Not that anyone is paying attention, but I feel the need to make clear how my first and second posts in this thread are consistent on the matter of managing care. Managed care companies do offer services that are better than nothing, and in limited cases are quite good. But with a few exceptions, such as cardio-related programs, they do not save money. And we still find ourselves in a system where patients are not given care according to best practice guidelines 50% of the time, and that’s when there even is a best practice guideline.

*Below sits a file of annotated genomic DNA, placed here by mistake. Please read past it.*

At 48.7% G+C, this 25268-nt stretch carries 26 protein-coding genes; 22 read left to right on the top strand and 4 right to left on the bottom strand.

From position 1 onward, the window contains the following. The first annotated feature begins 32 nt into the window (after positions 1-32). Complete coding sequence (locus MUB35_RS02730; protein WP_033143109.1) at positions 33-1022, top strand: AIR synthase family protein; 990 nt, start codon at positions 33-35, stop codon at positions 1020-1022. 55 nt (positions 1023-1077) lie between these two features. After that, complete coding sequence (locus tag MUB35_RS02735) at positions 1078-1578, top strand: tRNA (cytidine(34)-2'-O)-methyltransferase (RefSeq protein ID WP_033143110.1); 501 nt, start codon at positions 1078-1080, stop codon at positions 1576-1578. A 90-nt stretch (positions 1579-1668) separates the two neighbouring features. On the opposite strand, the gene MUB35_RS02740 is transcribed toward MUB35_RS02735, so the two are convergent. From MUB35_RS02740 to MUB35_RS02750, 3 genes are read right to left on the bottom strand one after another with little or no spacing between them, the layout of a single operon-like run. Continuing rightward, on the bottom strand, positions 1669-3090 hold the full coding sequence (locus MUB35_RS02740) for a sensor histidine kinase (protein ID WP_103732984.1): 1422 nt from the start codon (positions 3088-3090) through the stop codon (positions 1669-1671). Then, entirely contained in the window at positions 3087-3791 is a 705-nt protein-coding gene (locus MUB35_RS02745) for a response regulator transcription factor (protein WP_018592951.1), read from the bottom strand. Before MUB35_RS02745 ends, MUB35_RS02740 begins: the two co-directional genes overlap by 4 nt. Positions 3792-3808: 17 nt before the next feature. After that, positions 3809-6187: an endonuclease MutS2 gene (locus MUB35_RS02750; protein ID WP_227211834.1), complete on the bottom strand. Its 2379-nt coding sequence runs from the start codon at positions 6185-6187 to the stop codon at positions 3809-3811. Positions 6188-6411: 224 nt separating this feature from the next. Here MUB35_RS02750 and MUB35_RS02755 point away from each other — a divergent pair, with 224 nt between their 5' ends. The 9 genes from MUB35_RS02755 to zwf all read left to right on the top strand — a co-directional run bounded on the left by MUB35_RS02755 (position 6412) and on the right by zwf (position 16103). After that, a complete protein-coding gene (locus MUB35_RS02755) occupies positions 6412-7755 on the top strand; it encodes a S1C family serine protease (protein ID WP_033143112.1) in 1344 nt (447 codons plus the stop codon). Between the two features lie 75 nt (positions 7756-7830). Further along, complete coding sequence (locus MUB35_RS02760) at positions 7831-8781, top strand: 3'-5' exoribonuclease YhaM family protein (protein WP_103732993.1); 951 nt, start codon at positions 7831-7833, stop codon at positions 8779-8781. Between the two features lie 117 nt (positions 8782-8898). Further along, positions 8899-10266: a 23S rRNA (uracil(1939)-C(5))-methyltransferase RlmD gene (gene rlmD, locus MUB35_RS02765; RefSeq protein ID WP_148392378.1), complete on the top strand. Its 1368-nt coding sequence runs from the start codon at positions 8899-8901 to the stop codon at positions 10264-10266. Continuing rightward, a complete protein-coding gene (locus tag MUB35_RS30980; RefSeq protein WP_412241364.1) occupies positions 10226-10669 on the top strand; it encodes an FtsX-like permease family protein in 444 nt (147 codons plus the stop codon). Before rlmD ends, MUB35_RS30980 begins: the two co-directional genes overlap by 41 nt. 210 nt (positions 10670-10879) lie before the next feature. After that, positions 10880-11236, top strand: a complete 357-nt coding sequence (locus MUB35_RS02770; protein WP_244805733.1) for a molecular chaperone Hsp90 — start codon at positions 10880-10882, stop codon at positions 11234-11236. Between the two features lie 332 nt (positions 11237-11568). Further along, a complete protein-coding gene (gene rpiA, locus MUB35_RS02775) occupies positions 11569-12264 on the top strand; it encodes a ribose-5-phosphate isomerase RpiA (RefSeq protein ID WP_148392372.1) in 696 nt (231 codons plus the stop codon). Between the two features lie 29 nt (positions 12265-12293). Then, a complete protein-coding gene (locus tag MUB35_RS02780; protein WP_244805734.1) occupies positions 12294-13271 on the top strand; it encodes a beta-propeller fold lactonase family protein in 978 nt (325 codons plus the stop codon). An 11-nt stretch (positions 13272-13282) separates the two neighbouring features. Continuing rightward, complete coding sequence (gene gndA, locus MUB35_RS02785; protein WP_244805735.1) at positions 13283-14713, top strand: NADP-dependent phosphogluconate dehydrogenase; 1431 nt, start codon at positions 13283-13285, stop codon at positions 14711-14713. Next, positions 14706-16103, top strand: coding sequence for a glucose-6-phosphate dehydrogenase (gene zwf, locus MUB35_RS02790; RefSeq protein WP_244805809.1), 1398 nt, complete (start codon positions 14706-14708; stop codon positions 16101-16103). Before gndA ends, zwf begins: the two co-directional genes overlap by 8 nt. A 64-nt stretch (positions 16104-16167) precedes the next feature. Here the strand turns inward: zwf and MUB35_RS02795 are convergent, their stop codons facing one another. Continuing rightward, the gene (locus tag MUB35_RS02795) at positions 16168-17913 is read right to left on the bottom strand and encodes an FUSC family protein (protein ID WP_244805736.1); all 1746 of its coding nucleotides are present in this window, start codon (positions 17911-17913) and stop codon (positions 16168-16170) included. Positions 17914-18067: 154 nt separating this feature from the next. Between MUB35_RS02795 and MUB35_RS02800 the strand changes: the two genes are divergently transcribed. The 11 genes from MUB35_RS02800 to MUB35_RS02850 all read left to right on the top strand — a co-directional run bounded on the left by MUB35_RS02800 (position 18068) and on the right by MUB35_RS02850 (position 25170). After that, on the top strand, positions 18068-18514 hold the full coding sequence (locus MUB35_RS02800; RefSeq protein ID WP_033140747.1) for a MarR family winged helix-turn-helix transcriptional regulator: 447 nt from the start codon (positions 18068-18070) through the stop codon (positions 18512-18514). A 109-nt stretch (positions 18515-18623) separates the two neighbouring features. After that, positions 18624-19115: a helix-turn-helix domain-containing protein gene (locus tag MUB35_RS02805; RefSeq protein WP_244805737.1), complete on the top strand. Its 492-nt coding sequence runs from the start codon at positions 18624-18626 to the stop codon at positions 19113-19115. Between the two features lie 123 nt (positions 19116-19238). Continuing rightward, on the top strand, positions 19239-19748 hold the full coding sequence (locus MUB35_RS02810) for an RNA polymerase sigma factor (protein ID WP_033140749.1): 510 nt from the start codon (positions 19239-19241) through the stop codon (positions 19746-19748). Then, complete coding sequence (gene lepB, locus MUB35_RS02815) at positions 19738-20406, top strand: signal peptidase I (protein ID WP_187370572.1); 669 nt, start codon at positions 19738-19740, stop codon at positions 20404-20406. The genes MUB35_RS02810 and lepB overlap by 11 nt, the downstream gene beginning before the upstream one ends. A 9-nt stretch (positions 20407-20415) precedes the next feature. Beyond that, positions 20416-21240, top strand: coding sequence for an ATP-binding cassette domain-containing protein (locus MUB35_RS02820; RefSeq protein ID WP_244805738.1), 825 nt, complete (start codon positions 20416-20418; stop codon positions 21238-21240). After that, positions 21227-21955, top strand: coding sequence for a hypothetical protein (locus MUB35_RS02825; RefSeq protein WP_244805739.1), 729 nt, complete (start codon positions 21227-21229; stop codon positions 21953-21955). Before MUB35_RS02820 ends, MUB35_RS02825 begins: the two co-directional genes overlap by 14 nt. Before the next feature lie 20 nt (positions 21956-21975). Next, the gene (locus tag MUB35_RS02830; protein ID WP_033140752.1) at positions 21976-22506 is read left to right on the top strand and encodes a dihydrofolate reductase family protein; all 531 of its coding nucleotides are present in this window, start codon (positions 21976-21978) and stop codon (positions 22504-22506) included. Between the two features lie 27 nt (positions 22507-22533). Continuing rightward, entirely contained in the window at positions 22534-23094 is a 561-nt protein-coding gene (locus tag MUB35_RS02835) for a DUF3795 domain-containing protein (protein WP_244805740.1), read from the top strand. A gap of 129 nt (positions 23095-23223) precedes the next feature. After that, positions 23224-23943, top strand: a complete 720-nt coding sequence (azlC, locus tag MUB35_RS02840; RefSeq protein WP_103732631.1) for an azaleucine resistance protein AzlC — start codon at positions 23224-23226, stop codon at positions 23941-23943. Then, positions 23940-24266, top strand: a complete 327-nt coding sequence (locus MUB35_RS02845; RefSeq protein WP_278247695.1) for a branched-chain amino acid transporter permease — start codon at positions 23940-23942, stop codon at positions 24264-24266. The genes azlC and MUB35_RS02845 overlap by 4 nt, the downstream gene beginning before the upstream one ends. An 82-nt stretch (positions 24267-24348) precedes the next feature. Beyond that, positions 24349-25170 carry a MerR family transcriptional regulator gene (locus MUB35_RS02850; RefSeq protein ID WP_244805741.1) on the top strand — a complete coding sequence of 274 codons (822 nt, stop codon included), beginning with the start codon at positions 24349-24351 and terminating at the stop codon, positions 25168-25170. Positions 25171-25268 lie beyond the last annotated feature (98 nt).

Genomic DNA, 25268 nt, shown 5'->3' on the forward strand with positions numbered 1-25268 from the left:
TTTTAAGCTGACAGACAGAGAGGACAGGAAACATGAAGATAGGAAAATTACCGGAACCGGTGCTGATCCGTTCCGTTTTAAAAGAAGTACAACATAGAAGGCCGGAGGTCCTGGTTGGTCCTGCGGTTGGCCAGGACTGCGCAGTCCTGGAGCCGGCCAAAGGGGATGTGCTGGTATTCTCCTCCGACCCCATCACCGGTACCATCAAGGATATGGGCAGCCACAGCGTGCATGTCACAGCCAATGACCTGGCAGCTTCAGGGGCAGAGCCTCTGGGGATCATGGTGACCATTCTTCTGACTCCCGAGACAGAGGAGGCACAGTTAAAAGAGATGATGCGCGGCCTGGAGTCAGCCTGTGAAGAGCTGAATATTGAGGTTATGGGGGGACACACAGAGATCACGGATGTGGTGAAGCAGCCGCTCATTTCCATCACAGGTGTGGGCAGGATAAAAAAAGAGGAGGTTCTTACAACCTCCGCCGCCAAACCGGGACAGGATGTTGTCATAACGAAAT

jd
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jd

Matt, Tonality aside, we seem to agree on the biggest problem with managed care companies: they don’t do a good job at managing care. Part of the problem is that they never learned to do it well at all, and part of it is that the law and the market (in terms of resistance to utilization controls, limited networks, etc.) has taken away many of the tools that would be effective. But all of this is different and independent of going after managed care companies for being greedy. It’s all well and good to think McGuire and a few dozen… Read more »

Matthew Holt